“Why have you made so many things that are very similar but are variations on a theme?” I asked Him.

“When you draw and paint mandalas, why do you do so many that are similar, but with slight variations?” He asked me.

I thought about it for a moment before answering. “Well, I have all of these ideas in my head, and I can’t decide which one I like best, so I do them all.”

“Exactly.” He said. “That is how it is for me. I have all these fantastic ideas and I can’t decide which is best, so I make them all.”

It seems to me then to be very disingenuous for one variety to turn round to the others and say:

Yes, but you’re not true lavender, are you?

When I was a teenager and in my early twenties I spent some years attending a twelve step fellowship, and I wrestled with the third step:

Made a decision to turn our will and our lives over to the care of God as we understood Him.

Alcoholics Anonymous, Step 3 of the Twelve Steps.

There is a whole journey in this step alone, but here, I’m specifically referring to the last part: God, as we understood Him. When I listen to people in my capacity as a spiritual director I realise that everyone understands God differently, according to their own unique experience of being in relationship with Him; and I am listening for the One I know in what they are saying. When I hear of Him, my love for Him deepens, as does my love for the person telling me about Him: I get to view my beloved through the eyes of another. And I do recognise Him in the story of the other when I think: “Yes, that is just like Him.”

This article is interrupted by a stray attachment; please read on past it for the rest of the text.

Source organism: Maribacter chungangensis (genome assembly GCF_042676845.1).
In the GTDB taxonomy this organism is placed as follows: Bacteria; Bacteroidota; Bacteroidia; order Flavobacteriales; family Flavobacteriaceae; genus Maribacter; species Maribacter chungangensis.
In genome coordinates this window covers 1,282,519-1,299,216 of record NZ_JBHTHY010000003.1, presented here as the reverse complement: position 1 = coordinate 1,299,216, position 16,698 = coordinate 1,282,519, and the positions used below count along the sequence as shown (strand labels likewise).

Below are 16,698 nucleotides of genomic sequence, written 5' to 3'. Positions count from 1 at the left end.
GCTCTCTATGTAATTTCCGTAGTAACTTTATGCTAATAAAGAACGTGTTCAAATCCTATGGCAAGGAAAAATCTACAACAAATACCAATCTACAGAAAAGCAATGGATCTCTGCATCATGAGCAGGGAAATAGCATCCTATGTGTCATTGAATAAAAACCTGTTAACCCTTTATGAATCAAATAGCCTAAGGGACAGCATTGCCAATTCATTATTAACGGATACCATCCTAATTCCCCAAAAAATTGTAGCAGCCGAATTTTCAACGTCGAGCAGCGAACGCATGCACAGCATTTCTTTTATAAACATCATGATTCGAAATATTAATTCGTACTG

That which we call a rose

By any other name would smell as sweet;

Romeo and Juliet, William Shakespeare.

You might have experienced such a thing by meeting someone who is a friend of a friend. It’s natural then to swap some stories of the mutual friend, and this only enhances love for both your friend, and the friend of your friend.

I don’t consider it my place to deny or criticise another persons experience of God, wherever they are coming from; I do consider that I have a role, as a spiritual director, to listen and to help someone to discern for themselves what is of God, and what is not of God, just as others do the same for me. And here, as further food for thought, I offer Natalie Merchant’s song of the poem by John Godfrey Saxe, and a mind map of the guidelines for inter-religious understanding discussed in The Mystic Heart by Wayne Teasdale. This inter-mystical bridge is good ground from which open-hearted, respectful and loving conversations can take place with others that have a different perspective from our own. The Ignatian way is that God is found in all things, and we can ask for the grace to find Him in all things, including in conversations with others of different cultures, denominations and faiths, and even of no professed faith, as one friend speaks to another. Imagine a world where we all spoke to one another as friends.

The Blind Men and the Elephant. Poem by John Godfrey Saxe, song by Natalie Merchant.
Summarised from The Mystic Heart by Wayne Teasdale